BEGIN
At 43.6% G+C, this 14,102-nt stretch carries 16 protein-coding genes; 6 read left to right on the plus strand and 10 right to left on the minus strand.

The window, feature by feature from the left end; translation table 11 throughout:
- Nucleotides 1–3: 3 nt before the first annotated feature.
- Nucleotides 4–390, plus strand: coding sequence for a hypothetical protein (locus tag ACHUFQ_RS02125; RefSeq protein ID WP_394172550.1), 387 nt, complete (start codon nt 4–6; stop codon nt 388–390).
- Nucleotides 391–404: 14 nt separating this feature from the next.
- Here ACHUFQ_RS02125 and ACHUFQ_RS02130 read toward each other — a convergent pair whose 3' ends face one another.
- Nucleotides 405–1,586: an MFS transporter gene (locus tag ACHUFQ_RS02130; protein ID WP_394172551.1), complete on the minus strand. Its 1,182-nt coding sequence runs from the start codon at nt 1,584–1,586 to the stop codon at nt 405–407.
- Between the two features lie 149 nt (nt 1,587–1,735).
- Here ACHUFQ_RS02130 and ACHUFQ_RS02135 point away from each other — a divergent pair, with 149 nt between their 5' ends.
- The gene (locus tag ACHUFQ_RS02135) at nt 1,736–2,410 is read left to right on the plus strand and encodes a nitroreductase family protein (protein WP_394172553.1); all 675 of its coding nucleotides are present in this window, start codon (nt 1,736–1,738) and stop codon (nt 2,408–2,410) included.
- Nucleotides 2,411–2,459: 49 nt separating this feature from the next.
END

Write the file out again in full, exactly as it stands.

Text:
At 43.6% G+C, this 14,102-nt stretch carries 16 protein-coding genes; 6 read left to right on the plus strand and 10 right to left on the minus strand.

The window, feature by feature from the left end; translation table 11 throughout:
- Nucleotides 1–3: 3 nt before the first annotated feature.
- Nucleotides 4–390, plus strand: coding sequence for a hypothetical protein (locus tag ACHUFQ_RS02125; RefSeq protein ID WP_394172550.1), 387 nt, complete (start codon nt 4–6; stop codon nt 388–390).
- Nucleotides 391–404: 14 nt separating this feature from the next.
- Here ACHUFQ_RS02125 and ACHUFQ_RS02130 read toward each other — a convergent pair whose 3' ends face one another.
- Nucleotides 405–1,586: an MFS transporter gene (locus tag ACHUFQ_RS02130; protein ID WP_394172551.1), complete on the minus strand. Its 1,182-nt coding sequence runs from the start codon at nt 1,584–1,586 to the stop codon at nt 405–407.
- Between the two features lie 149 nt (nt 1,587–1,735).
- Here ACHUFQ_RS02130 and ACHUFQ_RS02135 point away from each other — a divergent pair, with 149 nt between their 5' ends.
- The gene (locus tag ACHUFQ_RS02135) at nt 1,736–2,410 is read left to right on the plus strand and encodes a nitroreductase family protein (protein WP_394172553.1); all 675 of its coding nucleotides are present in this window, start codon (nt 1,736–1,738) and stop codon (nt 2,408–2,410) included.
- Nucleotides 2,411–2,459: 49 nt separating this feature from the next.